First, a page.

Content marketing: Telling Meaningful Stories

Trying to be perfect can kill storytelling

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July 2017 update ⬇️⬇️⬇️

You’ve heard me talk about how perfectionism can kill content marketing and organizational storytelling-including in the post below, which I first published in July 2014.

I was reminded of this when I was starting to read Jon Acuff’s new book “Finish: Give yourself the gift of done.” ⬅️⬅️ Affiliate links, meaning I get a cut if you buy ⬇️⬇️ And also, please note that they sent me an advance copy for free.

Researcher Mike Peasley  actually looked into what makes people more successful in a new project over time. The results as explained in the book where that  when people took the pressure of being perfect off in a project they were much more likely to be  productive.

I’ve been preaching the don’t go for perfect thing for a while but it’s good to see the research back it up. 😎👍 Of course, there’s also a fine line to  being  too fast and sloppy.

When I was speaking at the Best of Content Marketing conference in Berlin in 2017 this topic actually came up when I mentioned how uniqueness can outrank perfect content.  Some people didn’t necessarily love hearing that and I get it because being better by producing more perfect content should be a differentiator. And it can be but not if it only rehashes what everybody else is already saying.

Related: Why you  have to talk to your subject matter experts to get unique content 

I  joked at the conference that I’ve created a niche in creating highly unique but slightly above average content. What I mean by that is that most of the content I produce won’t win a literary award. But much of my content does work for my key audiences because it’s unique  and useful to them.

July 2014 post ⬇️⬇️⬇️

If every post on any of my three blogs were perfect each would probably only have one to two posts. Instead, there are dozens and this blog alone has over 60,000 published words as of June 2014. That doesn’t mean I don’t aim for perfect, but at some point the publish button has to be pushed. Or else, the post won’t get published.

Sounds simple, right?

But yet, blog posts, articles, anything we publish can be held up because we just have to read it one more time. Or add one more detail. Of course, at this point we won’t catch many mistakes if there any left anyway. We’ve read it 43 times already. And that additional detail? We don’t really know what it should be, but we know there might be, probably would be something that we might be able to add. Sounds wishy washy to me.

Maybe we have to run the article by 21 people for approval. Everyone fiddles with it. One person changes something. The next person changes it back. Once that process is complete – eight weeks later – the article is published. And it didn’t go viral in the first two minutes.

But it was perfect based on the time investment. Maybe it’s not to the audience or perhaps the distribution strategy wasn’t perfect.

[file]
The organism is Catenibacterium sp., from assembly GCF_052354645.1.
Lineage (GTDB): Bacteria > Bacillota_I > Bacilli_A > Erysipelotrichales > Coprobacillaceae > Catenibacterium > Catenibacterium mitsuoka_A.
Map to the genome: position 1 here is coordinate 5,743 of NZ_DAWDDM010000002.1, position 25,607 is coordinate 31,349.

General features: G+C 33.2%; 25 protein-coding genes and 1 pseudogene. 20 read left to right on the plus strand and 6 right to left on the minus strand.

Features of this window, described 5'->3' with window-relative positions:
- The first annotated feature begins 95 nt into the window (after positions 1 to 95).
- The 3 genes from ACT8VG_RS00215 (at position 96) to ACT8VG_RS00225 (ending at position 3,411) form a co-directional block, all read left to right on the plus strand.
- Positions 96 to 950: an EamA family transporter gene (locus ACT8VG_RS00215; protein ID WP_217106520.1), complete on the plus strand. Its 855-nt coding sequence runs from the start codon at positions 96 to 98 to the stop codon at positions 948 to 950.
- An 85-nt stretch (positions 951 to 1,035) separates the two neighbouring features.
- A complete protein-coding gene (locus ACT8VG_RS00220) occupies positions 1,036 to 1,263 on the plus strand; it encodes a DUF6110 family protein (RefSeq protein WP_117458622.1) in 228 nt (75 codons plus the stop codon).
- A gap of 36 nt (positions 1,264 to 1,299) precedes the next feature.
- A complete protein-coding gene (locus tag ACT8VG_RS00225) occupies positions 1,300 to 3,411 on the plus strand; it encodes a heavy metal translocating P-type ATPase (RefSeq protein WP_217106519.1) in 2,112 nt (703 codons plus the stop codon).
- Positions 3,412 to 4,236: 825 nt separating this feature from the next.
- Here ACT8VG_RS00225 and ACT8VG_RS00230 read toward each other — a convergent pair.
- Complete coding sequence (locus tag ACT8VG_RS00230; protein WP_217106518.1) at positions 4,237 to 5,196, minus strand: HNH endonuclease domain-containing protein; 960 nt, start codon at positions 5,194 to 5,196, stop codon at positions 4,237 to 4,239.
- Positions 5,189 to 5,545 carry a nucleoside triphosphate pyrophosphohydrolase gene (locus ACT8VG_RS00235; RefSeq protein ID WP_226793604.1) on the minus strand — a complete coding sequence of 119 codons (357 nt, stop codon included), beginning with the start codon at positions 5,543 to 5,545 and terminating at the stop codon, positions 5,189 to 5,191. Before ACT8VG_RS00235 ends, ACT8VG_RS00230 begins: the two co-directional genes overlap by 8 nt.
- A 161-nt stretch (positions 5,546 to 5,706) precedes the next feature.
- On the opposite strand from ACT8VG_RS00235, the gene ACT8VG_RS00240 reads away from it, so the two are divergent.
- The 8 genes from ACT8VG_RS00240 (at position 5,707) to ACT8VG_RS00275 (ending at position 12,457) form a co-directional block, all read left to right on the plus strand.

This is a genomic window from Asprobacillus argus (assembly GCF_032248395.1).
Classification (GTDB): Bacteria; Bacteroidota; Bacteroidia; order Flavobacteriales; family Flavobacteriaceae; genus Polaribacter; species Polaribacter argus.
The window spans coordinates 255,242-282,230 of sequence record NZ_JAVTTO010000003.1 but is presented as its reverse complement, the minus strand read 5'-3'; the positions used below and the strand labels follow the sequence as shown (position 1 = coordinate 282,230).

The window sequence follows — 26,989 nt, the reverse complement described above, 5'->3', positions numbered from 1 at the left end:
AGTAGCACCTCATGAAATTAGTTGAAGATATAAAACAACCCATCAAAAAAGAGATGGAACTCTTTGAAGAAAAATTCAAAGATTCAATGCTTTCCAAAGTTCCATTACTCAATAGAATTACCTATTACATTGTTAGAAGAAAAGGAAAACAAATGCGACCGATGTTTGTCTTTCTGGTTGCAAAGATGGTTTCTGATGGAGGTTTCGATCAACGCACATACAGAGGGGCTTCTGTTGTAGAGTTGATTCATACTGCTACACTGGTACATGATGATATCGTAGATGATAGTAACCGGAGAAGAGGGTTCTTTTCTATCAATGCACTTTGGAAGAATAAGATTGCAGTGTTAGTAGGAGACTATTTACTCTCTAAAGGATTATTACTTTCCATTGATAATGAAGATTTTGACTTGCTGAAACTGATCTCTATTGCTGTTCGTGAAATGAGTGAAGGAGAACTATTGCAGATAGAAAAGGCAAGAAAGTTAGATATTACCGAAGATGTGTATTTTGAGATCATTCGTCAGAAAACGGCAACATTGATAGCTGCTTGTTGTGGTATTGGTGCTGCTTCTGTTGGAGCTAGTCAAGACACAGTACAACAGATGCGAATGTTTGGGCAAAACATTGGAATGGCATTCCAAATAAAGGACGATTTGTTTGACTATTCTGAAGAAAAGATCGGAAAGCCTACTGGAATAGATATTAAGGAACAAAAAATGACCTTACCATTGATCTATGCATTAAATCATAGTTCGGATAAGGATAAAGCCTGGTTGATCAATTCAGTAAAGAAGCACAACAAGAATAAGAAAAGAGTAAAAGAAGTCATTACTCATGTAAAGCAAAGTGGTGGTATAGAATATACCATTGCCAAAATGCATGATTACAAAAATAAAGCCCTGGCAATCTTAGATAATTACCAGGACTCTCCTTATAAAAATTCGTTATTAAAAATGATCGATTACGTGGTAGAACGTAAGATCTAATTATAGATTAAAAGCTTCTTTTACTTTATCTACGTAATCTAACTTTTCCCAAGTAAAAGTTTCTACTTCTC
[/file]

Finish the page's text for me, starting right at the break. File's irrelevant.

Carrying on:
And, things that are worth an audience’s time and attention, can and do take time. WordPress guru Chris Lema gave plenty of examples and reasons in his WordCamp Orange County talk in June 2014. (Watch it here.)

And now since that article didn’t go viral – most content doesn’t – we question if the strategy is working. But that’s the wrong question – especially early on in storytelling (aka content marketing) strategies. Most authentic storytelling strategies take at least a year to develop and starting to work.

The keys:

Executive buy-in and expectations: Make sure decision makers understand the timeline.

Think of it this way: Most executives didn’t become executives over night. It took time and lots of work to get there.

Team buy-in: Make sure to celebrate the small successes and enjoy the plowing ahead part. Authentic storytelling pays off long-term. Did I mention that it takes time? 🙂

Relevant content: The best intentions will fail if content is not relevant to audiences, doesn’t solve an audience’s problem and is written in marketing speak.

Constant: Content needs to be shared constantly. For example, Twitter streams move so quickly and for some users can turn over completely in second. Our attention spans get shorter and our time is limited. We consume what’s there and relevant to us.

Consistent: Don’t change what you talk about constantly. Pick a topic, define it, and talk about that. You can’t be an expert in everything.

New: Share new things. People pay attention to new stories. There’s a fine line between just coming up with an outrageous (and new) opinion and sharing that through your digital channels and sharing actual new things of value.

Striving to be perfect is a good goal, but don’t let it stop progress. Define your topic of expertise, decide what there’s is to talk about, talk about that and publish, publish, publish. And of course remember to promote your content. Don’t count on “build it and they will come.”


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Christoph Trappe

Hello and thanks for stopping by. I'm Christoph Trappe and I'm the Vice President of Content Marketing Strategy, Americas, at ScribbleLive, which is based in Toronto and is a global content marketing software company. Before I started at ScribbleLive I was VP of Content Marketing and Conversion at MedTouch, a Boston-based company that helps healthcare organizations with digital marketing. I've written two books, speak at conferences around the globe and blog frequently on here. I love sharing my stories and helping organizations share theirs. If you need help, just visit the Contact Me page in the navigation and drop me a note. I'm always happy to chat! Thanks for reading! - Christoph ctrappe@christophtrappe.com 319-389-9853

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